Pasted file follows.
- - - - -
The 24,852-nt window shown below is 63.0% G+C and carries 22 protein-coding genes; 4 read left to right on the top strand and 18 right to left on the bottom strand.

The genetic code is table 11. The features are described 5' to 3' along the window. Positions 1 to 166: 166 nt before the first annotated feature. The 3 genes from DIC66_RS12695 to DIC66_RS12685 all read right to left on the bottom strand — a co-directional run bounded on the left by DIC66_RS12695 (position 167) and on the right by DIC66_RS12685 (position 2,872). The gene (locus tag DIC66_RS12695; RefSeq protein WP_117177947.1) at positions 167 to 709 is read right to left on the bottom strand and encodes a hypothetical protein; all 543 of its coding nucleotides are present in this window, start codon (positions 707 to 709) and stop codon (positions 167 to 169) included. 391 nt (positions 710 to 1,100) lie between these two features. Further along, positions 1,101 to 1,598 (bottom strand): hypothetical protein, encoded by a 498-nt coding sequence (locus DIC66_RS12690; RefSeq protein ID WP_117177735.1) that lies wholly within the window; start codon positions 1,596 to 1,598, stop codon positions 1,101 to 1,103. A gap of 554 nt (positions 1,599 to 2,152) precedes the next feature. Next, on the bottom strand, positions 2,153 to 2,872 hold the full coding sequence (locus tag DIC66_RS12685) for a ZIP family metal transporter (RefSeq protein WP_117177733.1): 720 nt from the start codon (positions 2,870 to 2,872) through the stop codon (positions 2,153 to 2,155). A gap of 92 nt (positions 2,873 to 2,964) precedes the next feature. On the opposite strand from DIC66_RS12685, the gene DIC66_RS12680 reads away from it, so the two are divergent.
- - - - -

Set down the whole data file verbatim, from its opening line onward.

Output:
The 24,852-nt window shown below is 63.0% G+C and carries 22 protein-coding genes; 4 read left to right on the top strand and 18 right to left on the bottom strand.

The genetic code is table 11. The features are described 5' to 3' along the window. Positions 1 to 166: 166 nt before the first annotated feature. The 3 genes from DIC66_RS12695 to DIC66_RS12685 all read right to left on the bottom strand — a co-directional run bounded on the left by DIC66_RS12695 (position 167) and on the right by DIC66_RS12685 (position 2,872). The gene (locus tag DIC66_RS12695; RefSeq protein WP_117177947.1) at positions 167 to 709 is read right to left on the bottom strand and encodes a hypothetical protein; all 543 of its coding nucleotides are present in this window, start codon (positions 707 to 709) and stop codon (positions 167 to 169) included. 391 nt (positions 710 to 1,100) lie between these two features. Further along, positions 1,101 to 1,598 (bottom strand): hypothetical protein, encoded by a 498-nt coding sequence (locus DIC66_RS12690; RefSeq protein ID WP_117177735.1) that lies wholly within the window; start codon positions 1,596 to 1,598, stop codon positions 1,101 to 1,103. A gap of 554 nt (positions 1,599 to 2,152) precedes the next feature. Next, on the bottom strand, positions 2,153 to 2,872 hold the full coding sequence (locus tag DIC66_RS12685) for a ZIP family metal transporter (RefSeq protein WP_117177733.1): 720 nt from the start codon (positions 2,870 to 2,872) through the stop codon (positions 2,153 to 2,155). A gap of 92 nt (positions 2,873 to 2,964) precedes the next feature. On the opposite strand from DIC66_RS12685, the gene DIC66_RS12680 reads away from it, so the two are divergent.